Remember when you found out that Santa wasn't real?
Whether it was the kid on the playground that blew it for you, older siblings, or in my case, when you hit age 11 and your parents had to sit you down and tell you it was time to grow up. Perhaps your parents told you not to spoil Santa for the other kids, which made you feel mature for knowing something only adults knew, so you chose to play along.
This is actually a traumatic experience for a lot of kids because you feel betrayed and lied to. Looking back, it was something you enjoyed but probably would not want to go through more than once. Unfortunately in the girl world, this realization happens twice.
At the same time us girls' heads are being filled with the idea of Santa, we are also being filled with unrealistic ideas of romance. The only difference is no one steps in to burst that bubble. No one really sits you down and says that the knight in shining armor is fictional, Prince Charming is not going to rescue you from the tower and there is no such thing as happily ever after.
Instead, we are told there shouldn't be flaws in our relationships and that guys are meant to be perfect. We imagine all the romantic things they should be doing and expect so much that when we finally realize it doesn't exist, our worlds are shattered.
The dream begins to unravel about the time we hit the first relationship and realize the prince is not taking you to a ball; he is taking you to a casual dinner at Chili's. It's not the extravagant date we were told to expect, but Disney never mentions that Prince Charming has loans to pay off, car payments and on top that, a part-time job.
Girls often must choose between two extreme responses when the romance bubble pops: either hold out for Noah from "The Notebook" or settle for whatever comes their way.
Holding out is a good option because having standards should be a priority, but if you are waiting for Ryan Gosling to stand outside your door in the rain with his photo-shopped, wash-board abs peering through his shirt, then please grab a needle and pop that bubble. Having standards is important, but sometimes we set the bar unrealistically too high for reality. I would bet that no guy will ever write a letter to you every day for a year.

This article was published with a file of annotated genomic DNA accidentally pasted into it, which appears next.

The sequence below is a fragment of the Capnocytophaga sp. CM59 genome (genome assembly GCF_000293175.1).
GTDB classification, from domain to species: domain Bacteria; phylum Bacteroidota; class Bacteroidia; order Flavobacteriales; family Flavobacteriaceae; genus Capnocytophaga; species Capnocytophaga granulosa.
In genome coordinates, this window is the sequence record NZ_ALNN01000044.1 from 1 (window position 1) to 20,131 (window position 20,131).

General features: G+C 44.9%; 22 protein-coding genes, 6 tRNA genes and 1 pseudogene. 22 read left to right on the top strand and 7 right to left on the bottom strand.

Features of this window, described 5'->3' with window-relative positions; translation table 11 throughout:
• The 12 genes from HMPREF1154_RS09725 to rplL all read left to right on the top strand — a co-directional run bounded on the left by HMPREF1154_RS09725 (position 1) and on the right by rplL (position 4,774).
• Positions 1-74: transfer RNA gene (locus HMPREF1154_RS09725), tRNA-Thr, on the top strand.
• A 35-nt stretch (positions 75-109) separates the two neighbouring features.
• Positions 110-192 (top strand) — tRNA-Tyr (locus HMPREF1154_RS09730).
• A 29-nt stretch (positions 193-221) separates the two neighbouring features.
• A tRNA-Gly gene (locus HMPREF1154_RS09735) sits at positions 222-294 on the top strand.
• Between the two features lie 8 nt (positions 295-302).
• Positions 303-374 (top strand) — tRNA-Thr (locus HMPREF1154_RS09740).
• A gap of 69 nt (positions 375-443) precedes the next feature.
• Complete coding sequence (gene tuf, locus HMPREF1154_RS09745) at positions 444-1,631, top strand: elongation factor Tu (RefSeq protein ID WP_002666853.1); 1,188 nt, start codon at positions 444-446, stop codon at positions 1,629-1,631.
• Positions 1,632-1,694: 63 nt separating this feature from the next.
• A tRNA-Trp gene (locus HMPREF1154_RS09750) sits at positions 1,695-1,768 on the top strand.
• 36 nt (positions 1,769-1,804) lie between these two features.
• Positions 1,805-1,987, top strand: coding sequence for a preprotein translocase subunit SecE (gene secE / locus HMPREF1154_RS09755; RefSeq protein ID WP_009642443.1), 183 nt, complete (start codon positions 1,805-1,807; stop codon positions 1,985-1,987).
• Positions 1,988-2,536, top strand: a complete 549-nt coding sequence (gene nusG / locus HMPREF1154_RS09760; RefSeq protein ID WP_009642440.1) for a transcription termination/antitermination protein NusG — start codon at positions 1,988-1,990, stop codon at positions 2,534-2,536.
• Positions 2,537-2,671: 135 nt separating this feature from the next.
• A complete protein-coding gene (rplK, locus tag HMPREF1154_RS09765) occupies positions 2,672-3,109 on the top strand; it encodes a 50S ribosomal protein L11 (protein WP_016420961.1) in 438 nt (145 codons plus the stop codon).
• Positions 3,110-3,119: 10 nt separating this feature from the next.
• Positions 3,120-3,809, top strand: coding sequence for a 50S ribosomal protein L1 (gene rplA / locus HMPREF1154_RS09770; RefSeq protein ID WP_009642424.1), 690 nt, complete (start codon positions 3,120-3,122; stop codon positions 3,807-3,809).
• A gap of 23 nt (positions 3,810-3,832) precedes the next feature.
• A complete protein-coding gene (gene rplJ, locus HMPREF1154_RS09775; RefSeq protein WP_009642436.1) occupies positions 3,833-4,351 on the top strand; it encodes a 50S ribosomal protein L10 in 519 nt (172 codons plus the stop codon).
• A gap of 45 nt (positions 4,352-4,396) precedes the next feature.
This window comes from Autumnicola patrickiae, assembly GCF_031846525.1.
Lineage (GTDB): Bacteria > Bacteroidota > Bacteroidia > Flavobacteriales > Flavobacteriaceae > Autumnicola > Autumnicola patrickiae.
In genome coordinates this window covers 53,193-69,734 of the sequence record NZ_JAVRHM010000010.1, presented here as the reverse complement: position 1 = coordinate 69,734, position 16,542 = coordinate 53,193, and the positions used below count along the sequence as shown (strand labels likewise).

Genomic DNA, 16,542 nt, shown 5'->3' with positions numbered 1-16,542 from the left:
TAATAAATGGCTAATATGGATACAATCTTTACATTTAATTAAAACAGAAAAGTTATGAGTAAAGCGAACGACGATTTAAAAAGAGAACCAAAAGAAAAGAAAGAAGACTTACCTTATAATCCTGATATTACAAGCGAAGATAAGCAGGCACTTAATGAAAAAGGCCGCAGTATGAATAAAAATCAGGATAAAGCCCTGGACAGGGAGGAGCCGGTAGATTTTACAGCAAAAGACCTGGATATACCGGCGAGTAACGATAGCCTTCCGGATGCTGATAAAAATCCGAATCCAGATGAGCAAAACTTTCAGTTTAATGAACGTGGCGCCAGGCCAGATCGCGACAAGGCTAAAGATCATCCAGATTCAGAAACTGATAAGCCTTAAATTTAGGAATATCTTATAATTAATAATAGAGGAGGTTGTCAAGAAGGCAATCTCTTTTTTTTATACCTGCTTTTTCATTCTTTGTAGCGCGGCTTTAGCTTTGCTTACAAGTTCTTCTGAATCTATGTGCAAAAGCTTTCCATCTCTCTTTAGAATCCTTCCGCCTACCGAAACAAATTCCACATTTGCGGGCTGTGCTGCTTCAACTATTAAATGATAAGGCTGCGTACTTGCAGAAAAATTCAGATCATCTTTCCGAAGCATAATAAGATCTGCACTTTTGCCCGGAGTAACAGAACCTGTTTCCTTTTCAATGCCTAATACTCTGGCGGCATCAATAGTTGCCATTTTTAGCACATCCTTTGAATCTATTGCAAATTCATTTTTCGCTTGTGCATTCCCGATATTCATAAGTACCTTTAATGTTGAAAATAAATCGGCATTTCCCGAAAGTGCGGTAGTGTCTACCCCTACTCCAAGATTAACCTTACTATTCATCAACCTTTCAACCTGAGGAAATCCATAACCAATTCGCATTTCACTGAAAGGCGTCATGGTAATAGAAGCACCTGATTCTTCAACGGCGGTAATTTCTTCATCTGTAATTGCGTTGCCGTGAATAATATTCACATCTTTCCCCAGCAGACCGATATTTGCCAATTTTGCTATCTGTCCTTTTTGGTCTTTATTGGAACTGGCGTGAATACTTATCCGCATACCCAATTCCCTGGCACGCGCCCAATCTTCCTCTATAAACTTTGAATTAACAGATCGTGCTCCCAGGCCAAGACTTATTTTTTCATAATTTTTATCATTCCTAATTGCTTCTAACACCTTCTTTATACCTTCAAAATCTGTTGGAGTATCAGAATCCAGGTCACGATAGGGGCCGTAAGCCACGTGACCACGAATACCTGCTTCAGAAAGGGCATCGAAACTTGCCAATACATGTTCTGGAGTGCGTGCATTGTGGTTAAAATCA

Then there are the girls who set the bar too low. They lose hope on romance and settle on the first guy that says, "You're hot." Guys may not fit your idea of Mr. Right, but that doesn't mean it's okay to settle in with Mr. Wrong.
There should be a median between holding out for the dream man and settling for the first guy we meet. Maybe we should set down the dream entirely, going out on that date with only our standards and an openness to meeting someone new. In the same way, guys should stop comparing every college girl to Katherine Webb, and we also shouldn't be constantly expecting Ryan Gosling to emerge from the body of a 19-year-old college kid.
So it's time for that sit-down if you haven't already had it yet. Just as Santa is not coming down your chimney with free presents made by elves, Noah from "The Notebook" is not waiting for you. You are going to have to put some effort into it, it's never going to be easy, there will be disagreements and it will never be 100 percent perfect.
You may have to kiss many toads to find your prince, and he may not be charming or packing Gosling's abs. But the guy that fits you does exist.
He's real, and that's something Noah from "The Notebook" will never be.
Kaila Curry is a freshman in English. She can be reached at firstname.lastname@example.org.